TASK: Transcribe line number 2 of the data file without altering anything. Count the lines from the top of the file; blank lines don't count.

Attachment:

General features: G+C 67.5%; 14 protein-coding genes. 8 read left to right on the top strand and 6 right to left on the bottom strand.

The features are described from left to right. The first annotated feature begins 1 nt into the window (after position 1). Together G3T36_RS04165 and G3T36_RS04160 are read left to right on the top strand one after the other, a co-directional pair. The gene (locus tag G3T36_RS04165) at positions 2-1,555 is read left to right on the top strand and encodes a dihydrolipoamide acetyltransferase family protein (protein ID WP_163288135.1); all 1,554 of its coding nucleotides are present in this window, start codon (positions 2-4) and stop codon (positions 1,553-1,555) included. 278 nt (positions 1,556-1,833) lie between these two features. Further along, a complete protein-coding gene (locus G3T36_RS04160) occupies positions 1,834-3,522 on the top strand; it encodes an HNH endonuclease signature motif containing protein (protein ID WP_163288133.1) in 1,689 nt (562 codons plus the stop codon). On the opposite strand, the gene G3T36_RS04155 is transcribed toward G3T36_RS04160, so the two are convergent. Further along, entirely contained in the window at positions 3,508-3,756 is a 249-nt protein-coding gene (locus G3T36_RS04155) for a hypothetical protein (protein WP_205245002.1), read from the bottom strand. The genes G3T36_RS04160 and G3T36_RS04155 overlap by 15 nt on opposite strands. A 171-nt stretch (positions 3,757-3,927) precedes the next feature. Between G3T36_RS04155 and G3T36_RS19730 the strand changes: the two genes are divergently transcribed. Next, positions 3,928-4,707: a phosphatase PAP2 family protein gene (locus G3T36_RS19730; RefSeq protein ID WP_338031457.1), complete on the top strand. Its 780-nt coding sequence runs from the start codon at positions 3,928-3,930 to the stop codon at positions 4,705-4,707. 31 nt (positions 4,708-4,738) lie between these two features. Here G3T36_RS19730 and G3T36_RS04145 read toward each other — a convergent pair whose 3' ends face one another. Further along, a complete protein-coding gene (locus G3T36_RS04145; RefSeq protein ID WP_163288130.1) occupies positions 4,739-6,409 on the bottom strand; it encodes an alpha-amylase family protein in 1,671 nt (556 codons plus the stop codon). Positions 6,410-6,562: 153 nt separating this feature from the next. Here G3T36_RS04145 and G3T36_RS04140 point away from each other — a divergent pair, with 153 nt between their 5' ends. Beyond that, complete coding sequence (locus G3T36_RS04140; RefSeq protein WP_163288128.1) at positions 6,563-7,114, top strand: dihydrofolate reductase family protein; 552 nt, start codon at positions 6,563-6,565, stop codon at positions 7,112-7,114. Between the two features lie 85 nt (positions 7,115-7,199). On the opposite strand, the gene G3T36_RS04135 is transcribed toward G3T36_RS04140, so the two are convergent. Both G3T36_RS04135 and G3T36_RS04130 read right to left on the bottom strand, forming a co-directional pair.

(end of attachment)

The features are described from left to right. The first annotated feature begins 1 nt into the window (after position 1). Together G3T36_RS04165 and G3T36_RS04160 are read left to right on the top strand one after the other, a co-directional pair. The gene (locus tag G3T36_RS04165) at positions 2-1,555 is read left to right on the top strand and encodes a dihydrolipoamide acetyltransferase family protein (protein ID WP_163288135.1); all 1,554 of its coding nucleotides are present in this window, start codon (positions 2-4) and stop codon (positions 1,553-1,555) included. 278 nt (positions 1,556-1,833) lie between these two features. Further along, a complete protein-coding gene (locus G3T36_RS04160) occupies positions 1,834-3,522 on the top strand; it encodes an HNH endonuclease signature motif containing protein (protein ID WP_163288133.1) in 1,689 nt (562 codons plus the stop codon). On the opposite strand, the gene G3T36_RS04155 is transcribed toward G3T36_RS04160, so the two are convergent. Further along, entirely contained in the window at positions 3,508-3,756 is a 249-nt protein-coding gene (locus G3T36_RS04155) for a hypothetical protein (protein WP_205245002.1), read from the bottom strand. The genes G3T36_RS04160 and G3T36_RS04155 overlap by 15 nt on opposite strands. A 171-nt stretch (positions 3,757-3,927) precedes the next feature. Between G3T36_RS04155 and G3T36_RS19730 the strand changes: the two genes are divergently transcribed. Next, positions 3,928-4,707: a phosphatase PAP2 family protein gene (locus G3T36_RS19730; RefSeq protein ID WP_338031457.1), complete on the top strand. Its 780-nt coding sequence runs from the start codon at positions 3,928-3,930 to the stop codon at positions 4,705-4,707. 31 nt (positions 4,708-4,738) lie between these two features. Here G3T36_RS19730 and G3T36_RS04145 read toward each other — a convergent pair whose 3' ends face one another. Further along, a complete protein-coding gene (locus G3T36_RS04145; RefSeq protein ID WP_163288130.1) occupies positions 4,739-6,409 on the bottom strand; it encodes an alpha-amylase family protein in 1,671 nt (556 codons plus the stop codon). Positions 6,410-6,562: 153 nt separating this feature from the next. Here G3T36_RS04145 and G3T36_RS04140 point away from each other — a divergent pair, with 153 nt between their 5' ends. Beyond that, complete coding sequence (locus G3T36_RS04140; RefSeq protein WP_163288128.1) at positions 6,563-7,114, top strand: dihydrofolate reductase family protein; 552 nt, start codon at positions 6,563-6,565, stop codon at positions 7,112-7,114. Between the two features lie 85 nt (positions 7,115-7,199). On the opposite strand, the gene G3T36_RS04135 is transcribed toward G3T36_RS04140, so the two are convergent. Both G3T36_RS04135 and G3T36_RS04130 read right to left on the bottom strand, forming a co-directional pair.